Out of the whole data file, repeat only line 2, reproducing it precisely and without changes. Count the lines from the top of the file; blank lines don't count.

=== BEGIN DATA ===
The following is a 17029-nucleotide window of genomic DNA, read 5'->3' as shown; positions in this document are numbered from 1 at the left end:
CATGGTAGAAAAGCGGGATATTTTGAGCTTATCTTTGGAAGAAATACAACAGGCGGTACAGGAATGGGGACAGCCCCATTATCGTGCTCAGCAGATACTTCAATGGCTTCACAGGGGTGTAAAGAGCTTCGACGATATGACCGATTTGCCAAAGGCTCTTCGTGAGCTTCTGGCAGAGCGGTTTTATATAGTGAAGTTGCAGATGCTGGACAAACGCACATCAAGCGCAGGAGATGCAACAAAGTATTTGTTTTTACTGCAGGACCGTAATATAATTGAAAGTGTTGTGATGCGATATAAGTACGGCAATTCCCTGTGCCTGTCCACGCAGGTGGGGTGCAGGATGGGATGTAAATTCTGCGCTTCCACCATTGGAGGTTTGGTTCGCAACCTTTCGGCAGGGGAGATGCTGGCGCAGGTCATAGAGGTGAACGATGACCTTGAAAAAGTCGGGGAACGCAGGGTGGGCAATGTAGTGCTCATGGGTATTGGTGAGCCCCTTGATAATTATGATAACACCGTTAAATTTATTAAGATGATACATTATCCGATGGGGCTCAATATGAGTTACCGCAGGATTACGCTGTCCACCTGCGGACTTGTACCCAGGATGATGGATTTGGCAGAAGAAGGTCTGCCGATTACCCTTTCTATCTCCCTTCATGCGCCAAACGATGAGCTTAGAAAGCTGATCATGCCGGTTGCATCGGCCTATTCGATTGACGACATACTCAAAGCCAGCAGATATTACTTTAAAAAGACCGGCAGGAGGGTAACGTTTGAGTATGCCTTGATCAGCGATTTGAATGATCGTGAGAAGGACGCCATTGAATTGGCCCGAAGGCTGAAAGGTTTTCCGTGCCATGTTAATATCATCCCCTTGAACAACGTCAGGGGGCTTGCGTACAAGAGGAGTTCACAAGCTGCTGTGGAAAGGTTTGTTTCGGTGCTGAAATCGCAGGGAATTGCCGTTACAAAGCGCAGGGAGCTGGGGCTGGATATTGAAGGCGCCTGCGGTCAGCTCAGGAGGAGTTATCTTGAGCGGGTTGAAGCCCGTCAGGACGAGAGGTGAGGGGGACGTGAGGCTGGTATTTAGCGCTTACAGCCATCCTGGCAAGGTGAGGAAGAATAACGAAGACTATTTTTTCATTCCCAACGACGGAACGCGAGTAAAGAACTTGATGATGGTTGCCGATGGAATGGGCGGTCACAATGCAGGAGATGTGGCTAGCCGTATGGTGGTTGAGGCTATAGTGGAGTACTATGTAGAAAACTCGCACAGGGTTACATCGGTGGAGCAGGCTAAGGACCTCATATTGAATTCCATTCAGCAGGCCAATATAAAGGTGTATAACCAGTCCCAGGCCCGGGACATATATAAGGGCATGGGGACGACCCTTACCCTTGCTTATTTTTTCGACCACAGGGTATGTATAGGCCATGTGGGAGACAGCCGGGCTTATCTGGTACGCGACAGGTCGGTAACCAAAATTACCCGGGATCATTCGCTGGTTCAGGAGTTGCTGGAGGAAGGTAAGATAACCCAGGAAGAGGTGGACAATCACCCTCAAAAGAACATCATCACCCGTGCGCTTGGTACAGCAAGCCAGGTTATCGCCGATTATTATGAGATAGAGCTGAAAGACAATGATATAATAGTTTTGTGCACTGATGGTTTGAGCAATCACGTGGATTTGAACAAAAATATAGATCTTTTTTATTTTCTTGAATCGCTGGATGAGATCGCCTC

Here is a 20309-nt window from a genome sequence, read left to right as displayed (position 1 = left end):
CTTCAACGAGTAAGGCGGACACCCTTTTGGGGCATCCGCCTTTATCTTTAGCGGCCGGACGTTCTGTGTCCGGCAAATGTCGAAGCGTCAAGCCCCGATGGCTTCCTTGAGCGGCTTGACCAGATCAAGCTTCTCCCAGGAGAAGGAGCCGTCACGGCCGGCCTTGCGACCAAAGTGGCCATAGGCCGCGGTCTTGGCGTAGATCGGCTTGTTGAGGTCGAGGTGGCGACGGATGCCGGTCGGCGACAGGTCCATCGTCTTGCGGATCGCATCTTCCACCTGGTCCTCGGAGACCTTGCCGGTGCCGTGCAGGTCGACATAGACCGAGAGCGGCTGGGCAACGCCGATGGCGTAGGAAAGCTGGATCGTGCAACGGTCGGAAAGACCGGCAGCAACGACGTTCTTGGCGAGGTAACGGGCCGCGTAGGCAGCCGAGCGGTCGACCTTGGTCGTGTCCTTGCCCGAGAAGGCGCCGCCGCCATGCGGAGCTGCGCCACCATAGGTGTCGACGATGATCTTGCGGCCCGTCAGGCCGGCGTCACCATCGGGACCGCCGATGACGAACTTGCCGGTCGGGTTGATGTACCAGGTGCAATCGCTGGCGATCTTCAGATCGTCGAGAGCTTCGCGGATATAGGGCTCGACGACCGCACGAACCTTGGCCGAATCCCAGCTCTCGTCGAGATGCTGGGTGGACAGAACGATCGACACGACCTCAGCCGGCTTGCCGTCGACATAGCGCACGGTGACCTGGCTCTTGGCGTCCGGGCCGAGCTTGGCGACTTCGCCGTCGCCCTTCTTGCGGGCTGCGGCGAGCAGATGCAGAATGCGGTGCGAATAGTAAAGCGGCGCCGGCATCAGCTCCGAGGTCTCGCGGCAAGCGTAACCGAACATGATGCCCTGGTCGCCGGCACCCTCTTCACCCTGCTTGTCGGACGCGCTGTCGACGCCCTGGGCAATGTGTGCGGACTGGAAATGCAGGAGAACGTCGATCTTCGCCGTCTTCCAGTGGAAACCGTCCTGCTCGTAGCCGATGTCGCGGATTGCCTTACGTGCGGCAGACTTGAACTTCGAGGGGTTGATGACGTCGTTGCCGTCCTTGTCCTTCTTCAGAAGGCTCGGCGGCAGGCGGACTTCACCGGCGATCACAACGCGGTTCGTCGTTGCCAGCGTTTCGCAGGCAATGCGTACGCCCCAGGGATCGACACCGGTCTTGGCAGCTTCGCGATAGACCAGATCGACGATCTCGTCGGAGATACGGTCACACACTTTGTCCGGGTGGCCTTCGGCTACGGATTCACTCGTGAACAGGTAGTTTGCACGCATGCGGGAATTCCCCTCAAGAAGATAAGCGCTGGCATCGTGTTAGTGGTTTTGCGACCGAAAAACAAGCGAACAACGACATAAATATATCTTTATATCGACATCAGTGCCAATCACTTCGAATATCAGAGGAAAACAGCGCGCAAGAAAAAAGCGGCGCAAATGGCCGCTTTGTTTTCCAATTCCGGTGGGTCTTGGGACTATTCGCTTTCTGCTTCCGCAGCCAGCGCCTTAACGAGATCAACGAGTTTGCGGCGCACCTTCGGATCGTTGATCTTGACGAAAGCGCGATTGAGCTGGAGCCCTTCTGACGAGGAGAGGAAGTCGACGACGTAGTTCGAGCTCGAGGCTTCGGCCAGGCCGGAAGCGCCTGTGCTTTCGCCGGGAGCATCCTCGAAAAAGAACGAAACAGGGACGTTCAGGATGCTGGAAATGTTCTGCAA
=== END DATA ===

CATGGTAGAAAAGCGGGATATTTTGAGCTTATCTTTGGAAGAAATACAACAGGCGGTACAGGAATGGGGACAGCCCCATTATCGTGCTCAGCAGATACTTCAATGGCTTCACAGGGGTGTAAAGAGCTTCGACGATATGACCGATTTGCCAAAGGCTCTTCGTGAGCTTCTGGCAGAGCGGTTTTATATAGTGAAGTTGCAGATGCTGGACAAACGCACATCAAGCGCAGGAGATGCAACAAAGTATTTGTTTTTACTGCAGGACCGTAATATAATTGAAAGTGTTGTGATGCGATATAAGTACGGCAATTCCCTGTGCCTGTCCACGCAGGTGGGGTGCAGGATGGGATGTAAATTCTGCGCTTCCACCATTGGAGGTTTGGTTCGCAACCTTTCGGCAGGGGAGATGCTGGCGCAGGTCATAGAGGTGAACGATGACCTTGAAAAAGTCGGGGAACGCAGGGTGGGCAATGTAGTGCTCATGGGTATTGGTGAGCCCCTTGATAATTATGATAACACCGTTAAATTTATTAAGATGATACATTATCCGATGGGGCTCAATATGAGTTACCGCAGGATTACGCTGTCCACCTGCGGACTTGTACCCAGGATGATGGATTTGGCAGAAGAAGGTCTGCCGATTACCCTTTCTATCTCCCTTCATGCGCCAAACGATGAGCTTAGAAAGCTGATCATGCCGGTTGCATCGGCCTATTCGATTGACGACATACTCAAAGCCAGCAGATATTACTTTAAAAAGACCGGCAGGAGGGTAACGTTTGAGTATGCCTTGATCAGCGATTTGAATGATCGTGAGAAGGACGCCATTGAATTGGCCCGAAGGCTGAAAGGTTTTCCGTGCCATGTTAATATCATCCCCTTGAACAACGTCAGGGGGCTTGCGTACAAGAGGAGTTCACAAGCTGCTGTGGAAAGGTTTGTTTCGGTGCTGAAATCGCAGGGAATTGCCGTTACAAAGCGCAGGGAGCTGGGGCTGGATATTGAAGGCGCCTGCGGTCAGCTCAGGAGGAGTTATCTTGAGCGGGTTGAAGCCCGTCAGGACGAGAGGTGAGGGGGACGTGAGGCTGGTATTTAGCGCTTACAGCCATCCTGGCAAGGTGAGGAAGAATAACGAAGACTATTTTTTCATTCCCAACGACGGAACGCGAGTAAAGAACTTGATGATGGTTGCCGATGGAATGGGCGGTCACAATGCAGGAGATGTGGCTAGCCGTATGGTGGTTGAGGCTATAGTGGAGTACTATGTAGAAAACTCGCACAGGGTTACATCGGTGGAGCAGGCTAAGGACCTCATATTGAATTCCATTCAGCAGGCCAATATAAAGGTGTATAACCAGTCCCAGGCCCGGGACATATATAAGGGCATGGGGACGACCCTTACCCTTGCTTATTTTTTCGACCACAGGGTATGTATAGGCCATGTGGGAGACAGCCGGGCTTATCTGGTACGCGACAGGTCGGTAACCAAAATTACCCGGGATCATTCGCTGGTTCAGGAGTTGCTGGAGGAAGGTAAGATAACCCAGGAAGAGGTGGACAATCACCCTCAAAAGAACATCATCACCCGTGCGCTTGGTACAGCAAGCCAGGTTATCGCCGATTATTATGAGATAGAGCTGAAAGACAATGATATAATAGTTTTGTGCACTGATGGTTTGAGCAATCACGTGGATTTGAACAAAAATATAGATCTTTTTTATTTTCTTGAATCGCTGGATGAGATCGCCTC